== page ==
Each of my efforts to write about George Lakoff and Mark Johnson’s Metaphors We Live By uncannily comprises a demonstration of its thesis.
As I started to plan my review, I wrote, I am late to the dance—referring to the fact that the book was published in 1980. As I began this very sentence, I was tempted to refer to the book I discovered only this summer. Previous drafts have included the idea that I devoured in two large gulps Lakoff and Johnson’s brilliant tour de force. However, as each phrase and clause entered my mind [does it ever stop?], I became aware that I was simply providing more and more evidence of the intricate arguments in the book.
Lakoff and Johnson denote the metaphors we live by in small caps; lacking those, I will use boldface. I clearly cannot express my admiration for their book without myself using metaphorical language, much of which fits their thesis about conceptual metaphors—i.e. that we think and communicate only via a consistent network of conventional metaphors grounded in our physical experience. In the italicized passages above, I have used the following metaphors, which we all share:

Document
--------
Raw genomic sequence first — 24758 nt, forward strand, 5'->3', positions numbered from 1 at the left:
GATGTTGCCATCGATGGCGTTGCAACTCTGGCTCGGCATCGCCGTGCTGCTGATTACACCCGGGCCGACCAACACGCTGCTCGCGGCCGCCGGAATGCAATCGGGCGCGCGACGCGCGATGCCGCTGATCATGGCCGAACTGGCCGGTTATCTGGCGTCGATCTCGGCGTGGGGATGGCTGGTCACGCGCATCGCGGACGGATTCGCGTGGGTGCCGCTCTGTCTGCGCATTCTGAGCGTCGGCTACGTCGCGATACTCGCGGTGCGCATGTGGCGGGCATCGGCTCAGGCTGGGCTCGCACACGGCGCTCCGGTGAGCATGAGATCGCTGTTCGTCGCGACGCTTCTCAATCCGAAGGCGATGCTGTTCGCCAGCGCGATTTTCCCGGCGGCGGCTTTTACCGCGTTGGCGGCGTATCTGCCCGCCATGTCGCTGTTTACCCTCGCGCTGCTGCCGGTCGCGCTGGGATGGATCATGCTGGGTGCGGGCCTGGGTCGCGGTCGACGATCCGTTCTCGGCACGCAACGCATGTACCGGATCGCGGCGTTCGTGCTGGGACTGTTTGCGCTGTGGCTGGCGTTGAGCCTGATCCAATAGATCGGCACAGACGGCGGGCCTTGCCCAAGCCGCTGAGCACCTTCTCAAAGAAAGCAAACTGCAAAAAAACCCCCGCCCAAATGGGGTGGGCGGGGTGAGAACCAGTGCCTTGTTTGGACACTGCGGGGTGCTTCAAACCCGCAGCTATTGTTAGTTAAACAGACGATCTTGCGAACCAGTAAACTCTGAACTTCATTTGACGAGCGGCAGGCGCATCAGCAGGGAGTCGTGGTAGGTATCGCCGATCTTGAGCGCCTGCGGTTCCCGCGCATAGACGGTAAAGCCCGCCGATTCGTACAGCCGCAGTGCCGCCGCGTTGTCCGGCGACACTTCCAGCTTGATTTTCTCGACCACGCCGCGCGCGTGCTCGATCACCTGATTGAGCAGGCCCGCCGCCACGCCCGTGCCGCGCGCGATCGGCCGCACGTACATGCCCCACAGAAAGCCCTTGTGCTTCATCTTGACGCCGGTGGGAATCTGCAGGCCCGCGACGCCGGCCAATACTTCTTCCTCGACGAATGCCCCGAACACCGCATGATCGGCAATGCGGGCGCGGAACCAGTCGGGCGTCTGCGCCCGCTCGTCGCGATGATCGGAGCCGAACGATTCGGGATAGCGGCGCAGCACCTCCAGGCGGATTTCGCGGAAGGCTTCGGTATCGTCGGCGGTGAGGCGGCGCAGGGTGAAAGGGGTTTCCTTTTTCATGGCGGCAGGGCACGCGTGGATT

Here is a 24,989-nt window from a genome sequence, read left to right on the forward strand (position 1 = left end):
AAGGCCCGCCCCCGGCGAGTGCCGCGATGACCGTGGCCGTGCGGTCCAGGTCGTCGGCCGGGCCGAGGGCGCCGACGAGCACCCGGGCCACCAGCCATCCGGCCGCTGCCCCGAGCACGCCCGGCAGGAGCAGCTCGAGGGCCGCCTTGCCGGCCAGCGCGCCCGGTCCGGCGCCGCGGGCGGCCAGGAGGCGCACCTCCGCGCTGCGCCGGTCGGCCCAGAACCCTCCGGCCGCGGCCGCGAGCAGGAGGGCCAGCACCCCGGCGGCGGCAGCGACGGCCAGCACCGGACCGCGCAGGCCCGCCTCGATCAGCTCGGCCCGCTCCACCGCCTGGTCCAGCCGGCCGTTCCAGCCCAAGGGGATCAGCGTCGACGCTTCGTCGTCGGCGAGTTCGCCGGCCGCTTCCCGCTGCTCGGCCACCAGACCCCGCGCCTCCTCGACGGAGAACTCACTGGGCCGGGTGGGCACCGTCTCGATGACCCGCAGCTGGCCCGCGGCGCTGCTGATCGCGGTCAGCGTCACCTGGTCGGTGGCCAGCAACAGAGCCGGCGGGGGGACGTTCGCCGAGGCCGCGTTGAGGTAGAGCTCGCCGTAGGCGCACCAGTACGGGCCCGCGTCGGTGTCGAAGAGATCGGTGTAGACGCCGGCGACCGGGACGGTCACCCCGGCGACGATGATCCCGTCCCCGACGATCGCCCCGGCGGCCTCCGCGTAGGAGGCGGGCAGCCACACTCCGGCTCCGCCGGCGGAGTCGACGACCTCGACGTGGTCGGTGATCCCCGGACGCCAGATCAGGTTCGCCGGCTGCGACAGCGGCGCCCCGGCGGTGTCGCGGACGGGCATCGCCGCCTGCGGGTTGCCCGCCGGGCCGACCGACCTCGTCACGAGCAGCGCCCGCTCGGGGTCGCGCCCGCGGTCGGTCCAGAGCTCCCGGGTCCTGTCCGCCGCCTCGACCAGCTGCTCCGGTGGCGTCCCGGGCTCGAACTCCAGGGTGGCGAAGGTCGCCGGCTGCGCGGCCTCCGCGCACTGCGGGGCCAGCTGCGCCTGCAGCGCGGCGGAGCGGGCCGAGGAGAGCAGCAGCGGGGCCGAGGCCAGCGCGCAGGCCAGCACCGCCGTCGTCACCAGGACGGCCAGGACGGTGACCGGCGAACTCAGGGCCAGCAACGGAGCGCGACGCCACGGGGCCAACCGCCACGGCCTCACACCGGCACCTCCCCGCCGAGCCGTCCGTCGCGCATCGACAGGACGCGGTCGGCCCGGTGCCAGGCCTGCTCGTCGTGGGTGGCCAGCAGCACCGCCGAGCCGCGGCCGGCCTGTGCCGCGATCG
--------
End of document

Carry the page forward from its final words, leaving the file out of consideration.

- The scholarly conversation is a dance.
- The written word is a hidden treasure.
- Ideas are food.
- Thoughts are light.
- Argument is war.
The last of these provides one of the central metaphors in the book that inspired audible expressions of comprehension (aha!) and agreement (yesss!) as I read and scurried to underline and annotate passages that provided nourishment to this soul starved for intellectual engagement. I will discontinue the use of unconventional fonts to denote metaphoric language; to do otherwise, I should simply change the font of the entire document.